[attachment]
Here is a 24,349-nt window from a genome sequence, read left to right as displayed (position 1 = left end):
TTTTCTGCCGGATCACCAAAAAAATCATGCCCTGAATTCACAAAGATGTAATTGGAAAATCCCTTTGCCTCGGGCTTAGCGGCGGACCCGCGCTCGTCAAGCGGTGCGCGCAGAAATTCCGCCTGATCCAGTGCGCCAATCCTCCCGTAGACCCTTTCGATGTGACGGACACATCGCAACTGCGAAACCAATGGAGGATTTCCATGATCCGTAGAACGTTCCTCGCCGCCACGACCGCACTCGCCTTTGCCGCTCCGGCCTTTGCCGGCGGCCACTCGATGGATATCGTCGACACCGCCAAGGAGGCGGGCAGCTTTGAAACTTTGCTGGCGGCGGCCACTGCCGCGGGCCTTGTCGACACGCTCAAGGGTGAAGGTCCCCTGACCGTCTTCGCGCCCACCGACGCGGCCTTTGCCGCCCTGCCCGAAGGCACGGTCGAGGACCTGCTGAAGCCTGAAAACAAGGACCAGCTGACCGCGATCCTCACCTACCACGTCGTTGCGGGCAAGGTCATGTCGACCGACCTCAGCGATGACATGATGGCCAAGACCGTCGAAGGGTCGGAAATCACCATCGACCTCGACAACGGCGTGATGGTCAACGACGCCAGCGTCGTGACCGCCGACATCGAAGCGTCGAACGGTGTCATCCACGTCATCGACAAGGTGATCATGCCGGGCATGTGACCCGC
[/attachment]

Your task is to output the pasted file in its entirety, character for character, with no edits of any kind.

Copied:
Here is a 24,349-nt window from a genome sequence, read left to right as displayed (position 1 = left end):
TTTTCTGCCGGATCACCAAAAAAATCATGCCCTGAATTCACAAAGATGTAATTGGAAAATCCCTTTGCCTCGGGCTTAGCGGCGGACCCGCGCTCGTCAAGCGGTGCGCGCAGAAATTCCGCCTGATCCAGTGCGCCAATCCTCCCGTAGACCCTTTCGATGTGACGGACACATCGCAACTGCGAAACCAATGGAGGATTTCCATGATCCGTAGAACGTTCCTCGCCGCCACGACCGCACTCGCCTTTGCCGCTCCGGCCTTTGCCGGCGGCCACTCGATGGATATCGTCGACACCGCCAAGGAGGCGGGCAGCTTTGAAACTTTGCTGGCGGCGGCCACTGCCGCGGGCCTTGTCGACACGCTCAAGGGTGAAGGTCCCCTGACCGTCTTCGCGCCCACCGACGCGGCCTTTGCCGCCCTGCCCGAAGGCACGGTCGAGGACCTGCTGAAGCCTGAAAACAAGGACCAGCTGACCGCGATCCTCACCTACCACGTCGTTGCGGGCAAGGTCATGTCGACCGACCTCAGCGATGACATGATGGCCAAGACCGTCGAAGGGTCGGAAATCACCATCGACCTCGACAACGGCGTGATGGTCAACGACGCCAGCGTCGTGACCGCCGACATCGAAGCGTCGAACGGTGTCATCCACGTCATCGACAAGGTGATCATGCCGGGCATGTGACCCGC